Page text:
Tristan Thompson’s Rise Could Be Canada Basketball’s Gain


Tristan Thompson’s Rise Could Be Canada Basketball’s Gain

Anyone who has kept an eye on the NBA playoffs this year has had a chance to hear about Brampton, Ontario native Tristan Thompson, and the role he has played throughout the Cleveland Cavaliers run to the NBA Finals.

Originally coming off the bench, Thompson was called into the starting rotation after Kevin Love went down with a season ending shoulder injury during the first round. In Love’s stead, Thompson has surpassed all expectations and become a prime factor in contributing to Cleveland’s first finals appearance since 2007.

Although not the offensive talent Love was, Thompson has done more than enough, averaging nearly double-double figures with 8.8 points and 10 rebounds per game.

Most important of those stats is his average of 4.1 offensive rebounds per game, something that allows the many offensive weapons the Cavs still have, to get a second chance and a fresh clock on their opponent’s end of the floor.

He’s also averaging career bests in minutes per game with 33.8 in the playoffs, and continues to shoot over 50 percent from the field.

May 26, 2015; Cleveland, OH, USA; Atlanta Hawks forward

Paul Millsap

(4) and Cleveland Cavaliers center Tristan Thompson (13) fight for a rebound during the third quarter in game four of the Eastern Conference Finals of the NBA Playoffs at Quicken Loans Arena. Mandatory Credit: David Richard-USA TODAY Sports

In other words, he’s playing the best basketball of his life right now and it couldn’t have come at a better time for both him, the Cavs, and a third-party no one has happened to mention yet.

That third-party would be Canada Basketball.

With the Pan Am games being held here in Toronto, and the Olympic qualifiers coming up in August, there certainly shouldn’t be any shortness of excitement from Canada’s national team, to see Thompson ascend to such a level he is currently playing at alongside King James and co.

If he were to play for Canada this summer, it could be argued that he alongside Rookie of the Year Andrew Wiggins, and Cory Joseph who also had a career year in minutes, points, and assists, could form a formidable triple threat at all the major positions of center, small forward, and point guard respectively.

As of now, Wiggins and Joseph are a sure go for both the Pan Ams and Olympic qualifiers this summer, according to the Senior Men’s GM Steve Nash.

Meanwhile, Thompson has always been an active member of the program, playing 26 games for Canada at a number of levels since 2008.

He is a by-product of the continued effort by basketball Canada to introduce this recent generation of talent over the last eight years, while they were still in high school, and continue to keep the core group of talent in the fold as they continued with their individual progressions right up into the pros.

His last stint was for the Tuto Marchand Continental Cup Olympic Qualifiers back in the summer of 2013, where he averaged ten points and nine rebounds.

Canada finished fifth in the tournament and failed to qualify for Rio in 2016.

May 26, 2015; Cleveland, OH, USA; Cleveland Cavaliers forward

LeBron James

(23) celebrates with center Tristan Thompson (13) during the fourth quarter against the Atlanta Hawks in game four of the Eastern Conference Finals of the NBA Playoffs at Quicken Loans Arena. Mandatory Credit: David Richard-USA TODAY Sports

Now this August in Argentina will be Canada’s last shot at making the Olympics in Rio, and it will need all hands on deck from their young stars to do so.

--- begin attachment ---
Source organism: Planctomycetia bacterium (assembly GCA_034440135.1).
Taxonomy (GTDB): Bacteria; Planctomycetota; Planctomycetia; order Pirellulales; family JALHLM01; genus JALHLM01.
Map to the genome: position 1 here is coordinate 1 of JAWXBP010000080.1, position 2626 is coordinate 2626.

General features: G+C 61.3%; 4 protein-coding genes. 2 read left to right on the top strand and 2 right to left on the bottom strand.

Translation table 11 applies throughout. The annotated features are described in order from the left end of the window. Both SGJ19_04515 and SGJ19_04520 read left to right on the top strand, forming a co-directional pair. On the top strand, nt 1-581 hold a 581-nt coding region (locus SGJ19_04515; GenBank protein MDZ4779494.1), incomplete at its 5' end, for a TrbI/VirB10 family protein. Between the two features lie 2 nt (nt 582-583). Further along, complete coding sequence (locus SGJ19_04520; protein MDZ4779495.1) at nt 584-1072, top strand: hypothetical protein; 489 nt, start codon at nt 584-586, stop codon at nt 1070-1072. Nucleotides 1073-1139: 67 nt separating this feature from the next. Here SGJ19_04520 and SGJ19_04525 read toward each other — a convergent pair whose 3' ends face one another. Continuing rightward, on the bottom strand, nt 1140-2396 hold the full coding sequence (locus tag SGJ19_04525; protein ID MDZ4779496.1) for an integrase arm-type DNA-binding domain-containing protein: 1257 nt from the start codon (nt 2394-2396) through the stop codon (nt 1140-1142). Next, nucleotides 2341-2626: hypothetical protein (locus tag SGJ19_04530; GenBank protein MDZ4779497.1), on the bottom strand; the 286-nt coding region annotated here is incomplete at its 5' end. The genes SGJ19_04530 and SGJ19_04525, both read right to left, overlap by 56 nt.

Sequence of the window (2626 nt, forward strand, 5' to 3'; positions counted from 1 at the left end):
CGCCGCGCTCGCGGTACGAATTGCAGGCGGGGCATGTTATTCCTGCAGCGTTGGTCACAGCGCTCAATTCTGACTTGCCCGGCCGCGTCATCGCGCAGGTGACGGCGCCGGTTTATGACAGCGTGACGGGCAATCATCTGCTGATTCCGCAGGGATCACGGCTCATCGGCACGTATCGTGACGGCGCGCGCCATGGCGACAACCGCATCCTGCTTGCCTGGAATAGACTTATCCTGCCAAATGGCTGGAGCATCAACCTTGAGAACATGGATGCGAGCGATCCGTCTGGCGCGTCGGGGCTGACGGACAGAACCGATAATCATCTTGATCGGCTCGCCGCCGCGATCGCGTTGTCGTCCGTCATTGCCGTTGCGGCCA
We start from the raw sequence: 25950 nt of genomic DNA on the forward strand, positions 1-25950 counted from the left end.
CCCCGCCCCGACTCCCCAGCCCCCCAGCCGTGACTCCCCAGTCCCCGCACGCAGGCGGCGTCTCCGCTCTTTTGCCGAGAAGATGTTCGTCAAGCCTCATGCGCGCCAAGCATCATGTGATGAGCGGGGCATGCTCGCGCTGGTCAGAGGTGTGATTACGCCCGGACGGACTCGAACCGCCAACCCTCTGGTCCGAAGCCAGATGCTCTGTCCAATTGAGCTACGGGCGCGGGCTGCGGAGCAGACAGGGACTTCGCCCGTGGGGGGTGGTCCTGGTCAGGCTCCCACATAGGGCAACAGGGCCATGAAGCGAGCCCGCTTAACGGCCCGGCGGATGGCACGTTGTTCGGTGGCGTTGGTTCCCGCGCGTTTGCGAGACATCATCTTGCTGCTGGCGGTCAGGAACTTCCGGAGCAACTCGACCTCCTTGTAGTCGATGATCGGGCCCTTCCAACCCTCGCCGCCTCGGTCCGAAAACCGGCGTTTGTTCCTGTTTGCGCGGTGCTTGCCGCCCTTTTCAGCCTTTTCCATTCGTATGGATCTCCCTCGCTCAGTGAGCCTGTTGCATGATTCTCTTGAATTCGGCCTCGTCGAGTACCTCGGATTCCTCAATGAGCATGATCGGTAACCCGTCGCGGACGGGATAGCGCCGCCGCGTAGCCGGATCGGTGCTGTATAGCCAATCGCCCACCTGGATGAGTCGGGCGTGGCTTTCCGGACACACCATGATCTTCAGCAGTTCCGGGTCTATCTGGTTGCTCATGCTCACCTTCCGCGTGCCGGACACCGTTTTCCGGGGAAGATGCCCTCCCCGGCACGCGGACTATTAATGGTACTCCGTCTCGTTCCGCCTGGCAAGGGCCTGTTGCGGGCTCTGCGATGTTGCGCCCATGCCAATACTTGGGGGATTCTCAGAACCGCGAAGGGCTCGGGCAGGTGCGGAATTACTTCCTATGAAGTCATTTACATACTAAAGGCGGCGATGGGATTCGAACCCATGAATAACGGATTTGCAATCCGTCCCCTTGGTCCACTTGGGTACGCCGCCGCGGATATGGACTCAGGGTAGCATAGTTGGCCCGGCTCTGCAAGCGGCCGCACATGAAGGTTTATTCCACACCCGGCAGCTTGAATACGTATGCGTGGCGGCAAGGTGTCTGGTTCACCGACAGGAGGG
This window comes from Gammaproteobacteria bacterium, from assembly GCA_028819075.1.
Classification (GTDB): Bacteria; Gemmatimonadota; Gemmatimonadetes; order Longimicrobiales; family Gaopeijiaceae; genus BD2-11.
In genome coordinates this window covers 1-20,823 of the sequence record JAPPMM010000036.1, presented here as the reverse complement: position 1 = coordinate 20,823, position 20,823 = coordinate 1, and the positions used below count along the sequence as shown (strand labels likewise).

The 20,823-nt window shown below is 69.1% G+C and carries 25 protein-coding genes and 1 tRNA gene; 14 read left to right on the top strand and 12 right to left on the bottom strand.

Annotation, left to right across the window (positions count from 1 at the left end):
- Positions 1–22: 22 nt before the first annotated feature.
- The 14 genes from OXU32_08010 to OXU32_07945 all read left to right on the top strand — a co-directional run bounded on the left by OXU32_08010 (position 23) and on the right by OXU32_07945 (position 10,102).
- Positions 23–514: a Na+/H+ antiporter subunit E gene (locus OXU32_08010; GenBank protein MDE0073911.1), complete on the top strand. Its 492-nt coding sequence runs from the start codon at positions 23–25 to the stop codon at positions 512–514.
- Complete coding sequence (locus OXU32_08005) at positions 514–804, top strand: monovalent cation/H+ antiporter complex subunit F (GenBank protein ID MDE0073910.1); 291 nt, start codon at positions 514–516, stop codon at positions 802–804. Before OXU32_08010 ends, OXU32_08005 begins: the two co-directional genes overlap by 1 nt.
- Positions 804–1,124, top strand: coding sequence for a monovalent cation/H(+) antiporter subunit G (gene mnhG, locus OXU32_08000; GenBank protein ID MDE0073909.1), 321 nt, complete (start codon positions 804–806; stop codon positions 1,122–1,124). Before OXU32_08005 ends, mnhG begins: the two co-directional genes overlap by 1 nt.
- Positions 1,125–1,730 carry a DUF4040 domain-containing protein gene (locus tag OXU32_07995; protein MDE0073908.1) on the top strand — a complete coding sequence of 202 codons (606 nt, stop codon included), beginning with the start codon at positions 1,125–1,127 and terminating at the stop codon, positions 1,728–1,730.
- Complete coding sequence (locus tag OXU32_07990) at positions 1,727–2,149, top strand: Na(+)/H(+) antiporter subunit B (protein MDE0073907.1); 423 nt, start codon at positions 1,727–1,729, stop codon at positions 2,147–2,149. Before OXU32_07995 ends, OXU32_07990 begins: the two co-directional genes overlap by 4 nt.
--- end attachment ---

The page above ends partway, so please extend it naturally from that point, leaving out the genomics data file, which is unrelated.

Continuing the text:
Having so many young stars should dictate that a lot of them, including Thompson, should be present for the Pan Am’s to get to know one another just a little better before the big tournament happens in August.

It’s actually kind of interesting watching Thompson do what he’s been doing during these playoffs, considering a lot of the media attention for Canada Basketball has been on Wiggins.

Wiggins is a great talent, and has shown his ability to score throughout the league while having great defensive energy on the perimeter. But you could make the argument that, between Thompson’s double-double averages, especially during the time of the most intense level of basketball in the world’s best league, he is gaining invaluable experience and confidence that he can bring over to a group of Canadian guys that he’s already known very well through the years of multiple national camps, AAU and Prep seasons, and the NCAA.

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In other words, Tristan Thompson could prove to be a more valuable piece to team Canada’s roster, than even Andrew Wiggins.

That will most likely not be the case in the near future, but right now, Basketball Canada cannot afford to let Thompson take the summer off for either the Pan Am’s, or the qualifiers if they want to be successful.

The good news is, he’s almost certainly going to be playing for Canada in August, during our country’s last ditch effort to make it to Rio in 2016, as he was present for the 2013 qualifiers, and it is highly unlikely he will still be sifting through contract negotiations with the Cavs, or any other would be suitor by then.

To be honest, the Pan Am games would not have the team it might currently get if it wasn’t for the fact that it is being held in Canada, and the last chance to qualify for the Olympics was only a month away afterwards. But even if this tournament is merely an appetizer to the main course in August, it doesn’t seem like anyone at Basketball Canada is treating it like that, especially Nash.

So if they’re not, then I’ll say it again, the number one priority for this management group is to have Thompson rocking the red and white come July 21 when they tip-off at Maple Leaf Gardens against the Dominican Republic.